After being closed for new admissions this fall, a Brookline psychiatric hospital has been re-opened for admission of most patients.
Complaints of a forced strip search of a female patient in October at Arbour-HRI prompted a surprise visit from state licensing inspectors. The ensuing report cited concerns of inexperienced staff and unsanitary conditions causing the Department of Mental Health to first reduce and then stop all admissions to the facility in late November.
“Given the seriousness of the complaints and incidents that occurred at Arbour-HRI in the past several months, our number one priority is to protect patient care,” says Anna Chinappi, director of communications for the DMH. “Our concern for and obligation to patient safety at Arbour-HRI and at all DMH licensed facilities are paramount and take precedence over any other consideration.”
After an initial corrective action plan submitted by Arbour Health System, which operates the hospital, was rejected by the DMH for not fully addressing the concerns, the hospital re-submitted a plan in early December. At that time, the state began to allow limited admissions and has increased the allowed number of new admissions since then.
“We allowed HRI to resume admissions in stages and at this time their census is 44 on three units. This is 20 beds lower than the time prior to our licensing action,” says Chinappi.
Because of their urban settings and the fact that they operate nearly one-fifth of the state’s mental health beds in Massachusetts, the Arbour facilities are an integral part of the state’s mental health care system, Chinappi adds, handling a large part of its acute mental health cases. The high-need patient population tends to warrant both more oversight from the DMH and more complex care levels.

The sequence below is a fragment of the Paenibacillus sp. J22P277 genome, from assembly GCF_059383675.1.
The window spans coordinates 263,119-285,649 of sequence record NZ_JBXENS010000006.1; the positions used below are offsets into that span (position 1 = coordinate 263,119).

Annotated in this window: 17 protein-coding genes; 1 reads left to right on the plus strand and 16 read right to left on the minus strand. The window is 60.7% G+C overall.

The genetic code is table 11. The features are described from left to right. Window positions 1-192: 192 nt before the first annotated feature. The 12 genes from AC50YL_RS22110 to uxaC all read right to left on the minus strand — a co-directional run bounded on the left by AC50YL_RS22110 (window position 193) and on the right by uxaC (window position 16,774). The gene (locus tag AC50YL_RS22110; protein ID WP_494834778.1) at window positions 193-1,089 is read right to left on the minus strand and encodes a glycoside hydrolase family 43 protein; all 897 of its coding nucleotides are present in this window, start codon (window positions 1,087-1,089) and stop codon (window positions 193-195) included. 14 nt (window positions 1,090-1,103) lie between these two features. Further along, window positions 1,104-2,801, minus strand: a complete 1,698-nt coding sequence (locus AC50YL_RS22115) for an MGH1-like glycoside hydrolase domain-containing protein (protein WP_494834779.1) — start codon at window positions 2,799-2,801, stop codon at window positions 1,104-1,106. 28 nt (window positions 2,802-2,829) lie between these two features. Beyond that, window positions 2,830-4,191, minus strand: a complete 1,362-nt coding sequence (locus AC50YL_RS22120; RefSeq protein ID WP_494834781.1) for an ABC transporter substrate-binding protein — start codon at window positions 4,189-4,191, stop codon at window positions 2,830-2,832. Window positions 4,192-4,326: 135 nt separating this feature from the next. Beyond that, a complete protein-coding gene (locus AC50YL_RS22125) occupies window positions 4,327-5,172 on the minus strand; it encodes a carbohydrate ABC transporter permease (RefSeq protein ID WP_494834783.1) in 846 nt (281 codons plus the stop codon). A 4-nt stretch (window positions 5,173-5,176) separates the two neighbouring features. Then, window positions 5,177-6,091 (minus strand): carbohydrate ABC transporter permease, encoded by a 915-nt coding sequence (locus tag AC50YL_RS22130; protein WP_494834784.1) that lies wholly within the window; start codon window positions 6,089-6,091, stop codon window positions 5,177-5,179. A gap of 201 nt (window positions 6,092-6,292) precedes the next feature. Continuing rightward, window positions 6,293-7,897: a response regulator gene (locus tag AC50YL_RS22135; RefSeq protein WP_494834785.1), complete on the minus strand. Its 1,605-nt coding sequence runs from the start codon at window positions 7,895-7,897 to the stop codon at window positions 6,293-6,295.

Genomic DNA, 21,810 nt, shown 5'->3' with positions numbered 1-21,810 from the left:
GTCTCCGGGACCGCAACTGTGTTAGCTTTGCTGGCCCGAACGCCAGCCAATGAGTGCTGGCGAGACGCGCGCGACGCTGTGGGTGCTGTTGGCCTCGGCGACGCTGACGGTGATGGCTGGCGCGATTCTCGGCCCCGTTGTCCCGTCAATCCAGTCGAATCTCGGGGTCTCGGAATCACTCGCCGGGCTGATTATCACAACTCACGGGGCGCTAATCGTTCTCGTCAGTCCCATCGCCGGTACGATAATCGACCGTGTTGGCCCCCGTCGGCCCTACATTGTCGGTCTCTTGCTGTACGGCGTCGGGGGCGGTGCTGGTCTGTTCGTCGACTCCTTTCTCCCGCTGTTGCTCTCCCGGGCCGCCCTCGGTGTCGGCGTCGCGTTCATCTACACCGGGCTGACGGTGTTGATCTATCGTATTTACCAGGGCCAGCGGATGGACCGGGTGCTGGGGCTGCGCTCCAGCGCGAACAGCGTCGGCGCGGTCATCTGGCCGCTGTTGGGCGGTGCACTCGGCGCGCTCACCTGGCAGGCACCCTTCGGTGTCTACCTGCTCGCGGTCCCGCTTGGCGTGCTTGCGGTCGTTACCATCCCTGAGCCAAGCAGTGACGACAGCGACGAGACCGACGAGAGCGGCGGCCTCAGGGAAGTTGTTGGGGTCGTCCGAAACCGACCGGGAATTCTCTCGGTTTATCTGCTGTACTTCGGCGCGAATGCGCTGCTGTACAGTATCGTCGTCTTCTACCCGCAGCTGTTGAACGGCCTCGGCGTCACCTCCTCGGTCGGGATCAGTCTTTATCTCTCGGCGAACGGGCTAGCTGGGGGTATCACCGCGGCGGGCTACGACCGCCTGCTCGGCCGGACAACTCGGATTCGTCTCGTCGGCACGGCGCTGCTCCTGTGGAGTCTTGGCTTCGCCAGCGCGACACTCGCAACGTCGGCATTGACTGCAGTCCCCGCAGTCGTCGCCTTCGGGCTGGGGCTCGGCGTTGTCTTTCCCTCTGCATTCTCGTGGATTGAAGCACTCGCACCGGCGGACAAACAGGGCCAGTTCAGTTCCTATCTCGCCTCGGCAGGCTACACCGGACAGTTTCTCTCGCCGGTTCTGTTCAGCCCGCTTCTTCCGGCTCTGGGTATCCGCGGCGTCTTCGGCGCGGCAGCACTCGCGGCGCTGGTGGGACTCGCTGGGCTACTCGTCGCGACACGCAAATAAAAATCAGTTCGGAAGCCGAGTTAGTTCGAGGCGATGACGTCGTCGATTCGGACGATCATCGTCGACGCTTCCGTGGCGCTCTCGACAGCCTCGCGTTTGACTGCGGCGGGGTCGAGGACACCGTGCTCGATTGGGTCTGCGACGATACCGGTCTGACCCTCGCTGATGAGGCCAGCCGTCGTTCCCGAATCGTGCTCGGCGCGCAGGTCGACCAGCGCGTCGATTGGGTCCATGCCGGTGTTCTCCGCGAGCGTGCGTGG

Owned by Universal Health Services, a national corporation that owns psychiatric centers around the country, the Arbour Health System has seen a number of complaints and issues in the past few years. In addition to the forced search, the Brookline hospital also saw the death of a patient in October, Lori Ann Durant of New Bedford. The system was also cited by authorities for three other Arbour Health System deaths in the past four years, one in Attleboro and the other two at facilities in Jamaica Plain. In addition, the system has been cited for violating patient-care standards and insufficient or poorly trained staff.
However, with more than 22 percent of the state’s psychiatric beds, the system sees only about 11 percent of the complaints filed with the DMH according to published reports.
According to Judy Merel, spokeswoman for Arbour Health System, these incidents are not representative of the company’s track record.
“Arbour-HRI Hospital has been recognized for quality and patient care and, in addition to being licensed by the Department of Mental Health, is accredited by The Joint Commission,” she says. “Our hospital staff and services continue to receive high marks from patient surveys relating to their experience and outcomes.”
The corrective actions have, she adds, been successfully implemented including the “development of new policies and revisions of existing ones, enhancements to environmental services and review of daily group programming.”
Inspectors from the state are monitoring all improvements, says Chinappi. “Arbour has documented their improvement plans and the progress they have made so far on these plans,” she says. “Staff at the facility have been appropriately training and we have observed that substantial improvements have been made to the physical plant of the facility.”
“We will continue to monitor progress through both announced and unannounced site visits and through the receipt of weekly updates from Arbour HRI leadership.”
By Catherine Robertson Souter